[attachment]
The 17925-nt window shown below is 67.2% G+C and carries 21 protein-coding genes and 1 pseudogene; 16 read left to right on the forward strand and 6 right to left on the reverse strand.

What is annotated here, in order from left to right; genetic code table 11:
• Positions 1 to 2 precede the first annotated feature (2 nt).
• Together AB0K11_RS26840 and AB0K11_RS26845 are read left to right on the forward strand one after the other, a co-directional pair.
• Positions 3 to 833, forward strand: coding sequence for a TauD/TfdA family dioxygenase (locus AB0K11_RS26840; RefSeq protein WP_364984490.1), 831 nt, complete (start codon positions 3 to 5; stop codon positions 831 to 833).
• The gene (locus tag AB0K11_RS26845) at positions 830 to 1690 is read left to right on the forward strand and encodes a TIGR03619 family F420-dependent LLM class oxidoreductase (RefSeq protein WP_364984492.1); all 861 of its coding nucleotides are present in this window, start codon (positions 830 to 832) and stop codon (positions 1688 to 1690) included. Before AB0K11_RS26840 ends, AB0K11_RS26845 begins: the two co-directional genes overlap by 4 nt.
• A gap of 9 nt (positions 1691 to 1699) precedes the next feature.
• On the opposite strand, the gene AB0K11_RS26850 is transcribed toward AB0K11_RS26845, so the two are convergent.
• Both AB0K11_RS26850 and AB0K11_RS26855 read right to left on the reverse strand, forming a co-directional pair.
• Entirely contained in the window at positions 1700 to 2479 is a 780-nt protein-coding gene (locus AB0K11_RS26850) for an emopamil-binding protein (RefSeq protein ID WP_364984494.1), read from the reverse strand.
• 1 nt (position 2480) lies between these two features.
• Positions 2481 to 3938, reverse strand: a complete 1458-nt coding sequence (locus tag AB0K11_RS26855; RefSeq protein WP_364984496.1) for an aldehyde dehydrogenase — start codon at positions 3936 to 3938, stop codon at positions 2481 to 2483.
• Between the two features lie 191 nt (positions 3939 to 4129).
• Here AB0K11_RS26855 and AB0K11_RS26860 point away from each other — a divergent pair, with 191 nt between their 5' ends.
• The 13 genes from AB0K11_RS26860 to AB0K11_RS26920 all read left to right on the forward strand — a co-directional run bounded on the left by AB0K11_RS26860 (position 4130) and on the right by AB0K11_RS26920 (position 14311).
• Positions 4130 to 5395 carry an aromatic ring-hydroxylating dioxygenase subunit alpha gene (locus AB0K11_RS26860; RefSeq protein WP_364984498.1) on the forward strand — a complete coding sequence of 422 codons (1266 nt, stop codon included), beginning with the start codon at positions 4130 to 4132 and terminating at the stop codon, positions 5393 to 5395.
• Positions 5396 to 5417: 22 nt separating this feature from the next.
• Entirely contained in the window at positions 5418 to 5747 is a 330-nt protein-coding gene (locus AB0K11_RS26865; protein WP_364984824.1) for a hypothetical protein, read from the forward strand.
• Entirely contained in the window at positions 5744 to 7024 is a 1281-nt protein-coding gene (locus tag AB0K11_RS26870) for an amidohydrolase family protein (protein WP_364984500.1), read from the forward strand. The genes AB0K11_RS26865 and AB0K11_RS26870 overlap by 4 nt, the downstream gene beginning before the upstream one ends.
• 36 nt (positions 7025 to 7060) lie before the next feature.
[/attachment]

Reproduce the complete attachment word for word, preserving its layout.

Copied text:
The 17925-nt window shown below is 67.2% G+C and carries 21 protein-coding genes and 1 pseudogene; 16 read left to right on the forward strand and 6 right to left on the reverse strand.

What is annotated here, in order from left to right; genetic code table 11:
• Positions 1 to 2 precede the first annotated feature (2 nt).
• Together AB0K11_RS26840 and AB0K11_RS26845 are read left to right on the forward strand one after the other, a co-directional pair.
• Positions 3 to 833, forward strand: coding sequence for a TauD/TfdA family dioxygenase (locus AB0K11_RS26840; RefSeq protein WP_364984490.1), 831 nt, complete (start codon positions 3 to 5; stop codon positions 831 to 833).
• The gene (locus tag AB0K11_RS26845) at positions 830 to 1690 is read left to right on the forward strand and encodes a TIGR03619 family F420-dependent LLM class oxidoreductase (RefSeq protein WP_364984492.1); all 861 of its coding nucleotides are present in this window, start codon (positions 830 to 832) and stop codon (positions 1688 to 1690) included. Before AB0K11_RS26840 ends, AB0K11_RS26845 begins: the two co-directional genes overlap by 4 nt.
• A gap of 9 nt (positions 1691 to 1699) precedes the next feature.
• On the opposite strand, the gene AB0K11_RS26850 is transcribed toward AB0K11_RS26845, so the two are convergent.
• Both AB0K11_RS26850 and AB0K11_RS26855 read right to left on the reverse strand, forming a co-directional pair.
• Entirely contained in the window at positions 1700 to 2479 is a 780-nt protein-coding gene (locus AB0K11_RS26850) for an emopamil-binding protein (RefSeq protein ID WP_364984494.1), read from the reverse strand.
• 1 nt (position 2480) lies between these two features.
• Positions 2481 to 3938, reverse strand: a complete 1458-nt coding sequence (locus tag AB0K11_RS26855; RefSeq protein WP_364984496.1) for an aldehyde dehydrogenase — start codon at positions 3936 to 3938, stop codon at positions 2481 to 2483.
• Between the two features lie 191 nt (positions 3939 to 4129).
• Here AB0K11_RS26855 and AB0K11_RS26860 point away from each other — a divergent pair, with 191 nt between their 5' ends.
• The 13 genes from AB0K11_RS26860 to AB0K11_RS26920 all read left to right on the forward strand — a co-directional run bounded on the left by AB0K11_RS26860 (position 4130) and on the right by AB0K11_RS26920 (position 14311).
• Positions 4130 to 5395 carry an aromatic ring-hydroxylating dioxygenase subunit alpha gene (locus AB0K11_RS26860; RefSeq protein WP_364984498.1) on the forward strand — a complete coding sequence of 422 codons (1266 nt, stop codon included), beginning with the start codon at positions 4130 to 4132 and terminating at the stop codon, positions 5393 to 5395.
• Positions 5396 to 5417: 22 nt separating this feature from the next.
• Entirely contained in the window at positions 5418 to 5747 is a 330-nt protein-coding gene (locus AB0K11_RS26865; protein WP_364984824.1) for a hypothetical protein, read from the forward strand.
• Entirely contained in the window at positions 5744 to 7024 is a 1281-nt protein-coding gene (locus tag AB0K11_RS26870) for an amidohydrolase family protein (protein WP_364984500.1), read from the forward strand. The genes AB0K11_RS26865 and AB0K11_RS26870 overlap by 4 nt, the downstream gene beginning before the upstream one ends.
• 36 nt (positions 7025 to 7060) lie before the next feature.